Tribal Gap Year

Tribal Ambassadorship Gap Year

2016-03-25 11.24.22-2

GAP YEAR (noun)  a period, typically an academic year, taken by a student as a break between secondary school and higher education.

Gogi Abroad is pleased to offer this unique 8-month gap year program with the hope of cultivating cultural ambassadors of the world.  This gap year program will help you learn about yourself in a profound way, it will give you a deep sense of connection through tribe and it will open your mind to culture developing and fostering a sense of cross-cultural connection. When you arrive and settle into each new culture with its people and landscape, you begin to experience first hand that, at our core, all human beings are the same. We are of one large tribe that has adapted to survive different environments.  It is not only possible, but vital, for the future of this world that our youth explore the concepts of tribal identity and to experience connection to our wider, human tribe, across cultural divides.P1090698

We need to allow the new to spring up from the compost of the old paradigms of “us” and “them”, to replace the concept of “tolerance” with a sense of humility and appreciation for other cultures. Tolerance assumes there is a difference at the fundamental level between people. The development and fostering of a sense of connection, however, is a more sustainable model.  Through world travel and cross-cultural engagement, we develop a more unified perspective through experience of tribal art and social ritual.  We can work together as citizens of the earth, to share methods of managing vital resources such as water, as well as methods of farming, animal husbandry and food production for the benefit of all.

 Students will travel to four locations on the globe where they will work alongside a tribe. You will live with this tribe for two months and examine four important elements of the culture.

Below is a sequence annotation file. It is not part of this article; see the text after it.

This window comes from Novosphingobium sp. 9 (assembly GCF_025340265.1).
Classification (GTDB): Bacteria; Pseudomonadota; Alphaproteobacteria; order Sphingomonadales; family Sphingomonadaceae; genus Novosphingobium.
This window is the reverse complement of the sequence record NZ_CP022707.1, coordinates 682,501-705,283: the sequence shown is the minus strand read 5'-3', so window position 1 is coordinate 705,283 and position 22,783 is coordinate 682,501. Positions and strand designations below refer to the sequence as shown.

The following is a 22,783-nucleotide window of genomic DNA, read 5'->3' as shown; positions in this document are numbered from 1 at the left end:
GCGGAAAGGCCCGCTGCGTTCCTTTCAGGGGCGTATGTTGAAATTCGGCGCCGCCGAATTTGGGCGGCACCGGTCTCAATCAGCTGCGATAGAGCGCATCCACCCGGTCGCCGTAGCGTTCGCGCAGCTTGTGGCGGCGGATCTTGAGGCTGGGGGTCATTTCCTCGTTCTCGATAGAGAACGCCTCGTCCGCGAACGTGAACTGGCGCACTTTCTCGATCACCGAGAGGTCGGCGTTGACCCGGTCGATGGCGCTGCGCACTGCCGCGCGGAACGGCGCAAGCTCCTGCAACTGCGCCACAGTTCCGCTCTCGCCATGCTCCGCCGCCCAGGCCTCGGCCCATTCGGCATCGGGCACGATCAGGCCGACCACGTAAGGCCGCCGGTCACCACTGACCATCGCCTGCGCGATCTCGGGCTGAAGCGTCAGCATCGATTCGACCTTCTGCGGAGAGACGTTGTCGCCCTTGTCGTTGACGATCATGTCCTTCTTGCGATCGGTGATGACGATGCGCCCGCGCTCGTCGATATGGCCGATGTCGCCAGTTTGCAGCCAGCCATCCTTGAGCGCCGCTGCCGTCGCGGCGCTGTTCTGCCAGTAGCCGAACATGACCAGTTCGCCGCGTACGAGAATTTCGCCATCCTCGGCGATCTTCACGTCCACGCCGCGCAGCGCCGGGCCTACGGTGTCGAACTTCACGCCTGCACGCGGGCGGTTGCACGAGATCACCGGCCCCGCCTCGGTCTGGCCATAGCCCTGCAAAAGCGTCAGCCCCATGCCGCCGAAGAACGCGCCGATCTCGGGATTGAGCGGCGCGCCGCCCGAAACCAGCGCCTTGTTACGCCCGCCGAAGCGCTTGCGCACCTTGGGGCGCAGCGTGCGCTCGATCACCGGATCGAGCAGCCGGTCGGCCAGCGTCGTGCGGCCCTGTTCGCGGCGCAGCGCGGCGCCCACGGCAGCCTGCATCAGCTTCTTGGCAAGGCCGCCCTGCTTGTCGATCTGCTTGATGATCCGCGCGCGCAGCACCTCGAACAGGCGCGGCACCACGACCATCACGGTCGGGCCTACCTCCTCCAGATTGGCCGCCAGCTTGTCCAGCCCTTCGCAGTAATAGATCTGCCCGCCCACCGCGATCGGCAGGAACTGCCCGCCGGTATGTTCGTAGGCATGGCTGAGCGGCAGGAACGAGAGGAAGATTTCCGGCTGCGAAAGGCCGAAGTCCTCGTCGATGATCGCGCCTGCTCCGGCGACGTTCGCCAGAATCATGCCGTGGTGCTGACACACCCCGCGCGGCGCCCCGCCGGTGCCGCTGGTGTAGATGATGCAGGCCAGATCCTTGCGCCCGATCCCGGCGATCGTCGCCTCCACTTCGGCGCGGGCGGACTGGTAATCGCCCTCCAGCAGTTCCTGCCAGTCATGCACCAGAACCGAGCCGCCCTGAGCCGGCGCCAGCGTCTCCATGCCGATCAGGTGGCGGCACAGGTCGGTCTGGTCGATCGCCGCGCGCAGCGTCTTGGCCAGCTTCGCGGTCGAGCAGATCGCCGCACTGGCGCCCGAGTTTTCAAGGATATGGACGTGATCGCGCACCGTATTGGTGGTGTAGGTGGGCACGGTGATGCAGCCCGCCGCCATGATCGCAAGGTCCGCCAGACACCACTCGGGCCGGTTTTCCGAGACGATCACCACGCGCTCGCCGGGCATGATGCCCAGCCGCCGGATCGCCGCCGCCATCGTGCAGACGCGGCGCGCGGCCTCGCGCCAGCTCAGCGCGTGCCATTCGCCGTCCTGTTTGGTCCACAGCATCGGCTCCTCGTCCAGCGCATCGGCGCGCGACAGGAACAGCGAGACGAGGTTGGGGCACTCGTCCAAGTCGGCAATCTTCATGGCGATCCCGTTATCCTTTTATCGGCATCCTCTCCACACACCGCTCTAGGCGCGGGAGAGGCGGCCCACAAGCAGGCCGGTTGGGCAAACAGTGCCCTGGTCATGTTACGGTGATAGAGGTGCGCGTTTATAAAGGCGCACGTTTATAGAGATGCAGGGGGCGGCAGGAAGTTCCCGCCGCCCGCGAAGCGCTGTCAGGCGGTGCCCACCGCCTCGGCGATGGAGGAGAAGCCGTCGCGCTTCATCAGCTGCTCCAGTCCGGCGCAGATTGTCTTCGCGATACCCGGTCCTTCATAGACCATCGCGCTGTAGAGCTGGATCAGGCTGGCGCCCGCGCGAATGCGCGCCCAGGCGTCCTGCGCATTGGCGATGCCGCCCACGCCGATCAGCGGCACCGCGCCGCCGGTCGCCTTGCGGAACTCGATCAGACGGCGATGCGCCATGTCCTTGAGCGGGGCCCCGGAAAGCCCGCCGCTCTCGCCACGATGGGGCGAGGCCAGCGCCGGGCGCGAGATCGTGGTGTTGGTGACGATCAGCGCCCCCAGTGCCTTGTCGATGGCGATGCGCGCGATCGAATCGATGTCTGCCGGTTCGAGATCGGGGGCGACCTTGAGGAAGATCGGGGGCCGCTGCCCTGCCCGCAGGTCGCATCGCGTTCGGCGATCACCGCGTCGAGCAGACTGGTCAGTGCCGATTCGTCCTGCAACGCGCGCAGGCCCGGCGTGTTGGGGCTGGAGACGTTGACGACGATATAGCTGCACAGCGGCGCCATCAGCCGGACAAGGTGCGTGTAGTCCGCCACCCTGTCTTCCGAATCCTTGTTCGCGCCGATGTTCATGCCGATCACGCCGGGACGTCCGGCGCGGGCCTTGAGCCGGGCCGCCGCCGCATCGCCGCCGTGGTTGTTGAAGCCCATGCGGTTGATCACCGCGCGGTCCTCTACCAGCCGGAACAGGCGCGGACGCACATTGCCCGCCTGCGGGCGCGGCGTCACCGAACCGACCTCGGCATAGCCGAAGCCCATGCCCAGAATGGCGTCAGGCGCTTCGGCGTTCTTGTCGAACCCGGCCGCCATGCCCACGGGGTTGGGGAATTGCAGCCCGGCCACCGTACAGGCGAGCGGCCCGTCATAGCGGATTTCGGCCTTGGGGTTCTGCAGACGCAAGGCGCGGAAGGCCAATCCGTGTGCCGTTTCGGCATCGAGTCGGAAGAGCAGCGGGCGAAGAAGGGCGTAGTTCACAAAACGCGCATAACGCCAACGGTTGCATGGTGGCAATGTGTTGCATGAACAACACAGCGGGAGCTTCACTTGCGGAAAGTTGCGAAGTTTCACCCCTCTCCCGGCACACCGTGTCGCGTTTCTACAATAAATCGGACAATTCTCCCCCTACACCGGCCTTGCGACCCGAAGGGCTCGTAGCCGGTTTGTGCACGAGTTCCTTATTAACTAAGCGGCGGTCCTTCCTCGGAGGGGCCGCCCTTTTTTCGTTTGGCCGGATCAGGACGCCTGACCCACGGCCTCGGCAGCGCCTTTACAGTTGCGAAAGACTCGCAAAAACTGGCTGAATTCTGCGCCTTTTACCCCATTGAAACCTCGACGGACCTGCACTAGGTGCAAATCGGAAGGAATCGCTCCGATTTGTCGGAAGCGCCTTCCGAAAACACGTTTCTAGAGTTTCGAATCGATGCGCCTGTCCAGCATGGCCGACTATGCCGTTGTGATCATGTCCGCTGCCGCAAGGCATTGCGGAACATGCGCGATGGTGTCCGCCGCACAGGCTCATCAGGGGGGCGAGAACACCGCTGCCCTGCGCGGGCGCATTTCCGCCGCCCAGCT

THE FOUR LOCATIONS ON THE GLOBE: Indonesia, Tanzania, Peru & Spain

Key Questions to explore during this Tribal Gap Year

How are people of different cultures coming together to manage their resources sustainably?   How are communities brought together in farming, and animal husbandry?  How are communities brought together in music, and in ritual?

FIRST STOP: Bali, Indonesia

You will begin your Tribal Gap year exploring a new culture and language with meaningfulness and an enriching experience. You will participate in a home stay while exploring sustainable farming and husbandry. You will also have the opportunity to work at a school. You will visit the major tribal group that is located in the mountains.

SECOND STOP: Longido, Tanzania

You will live in Longido with a Maasai tribe. You will be working with a women’s beading corporation and will work with children at local schools. Bead making is of great importance and learning this art teaches conciseness – each bead and each piece of art has a specific intention.

THIRD STOP: Cusco, Peru 

You will work with the indigenous community and the Q’ero tribe. This tribe lives high up in the Andean mountains of Cusco. They are a small community of farmers, weavers and medicine people. The Q’ero looked for refuge in “villages in the clouds” following the invasion of Peru by the Spanish Conquistadors almost five hundred years ago and remain there to this day. They were “discovered” in 1949 by the anthropologist Oscar Nunez del Prado, who led the first expedition to the Q’ero villages in 1955.

FINAL STOP: Cadiz, Spain

Los Gitanos de Andalucía – The Gypsies of Andalusia. You will end your Tribal Ambassador gap year experience in a developed country. The contrast is important for the growth and learning; you will learn about the life of Gitanos in Southern Spain, flamenco, music and dance.

 ELEMENTS that students will examine in each country:

Ritual and Ceremony:

The coming of age, bringing children into the world, assigning them a place in the community, finding place in a new culture, finding identity in your tribe. How people are brought together in ritual, rites of passage, honoring the earth, etc.

Sustainability & Farming:

How does the culture grow food? How we work together to be citizens of earth. These practices around the world vary a great deal. Understanding that the western world has the best technology but that it doesn’t mean it has the best ways to grow food. How people are brought together with sustainable issues and sustainable resource management.

Husbandry:

How does the culture and people work with animal husbandry and farming in their community and daily lives?

Art and Music:

To look at art and how it is expressing the reality that people live in. How the community brought together in music? Create art with the local tribes and see how it brings a new awareness about the culture and people.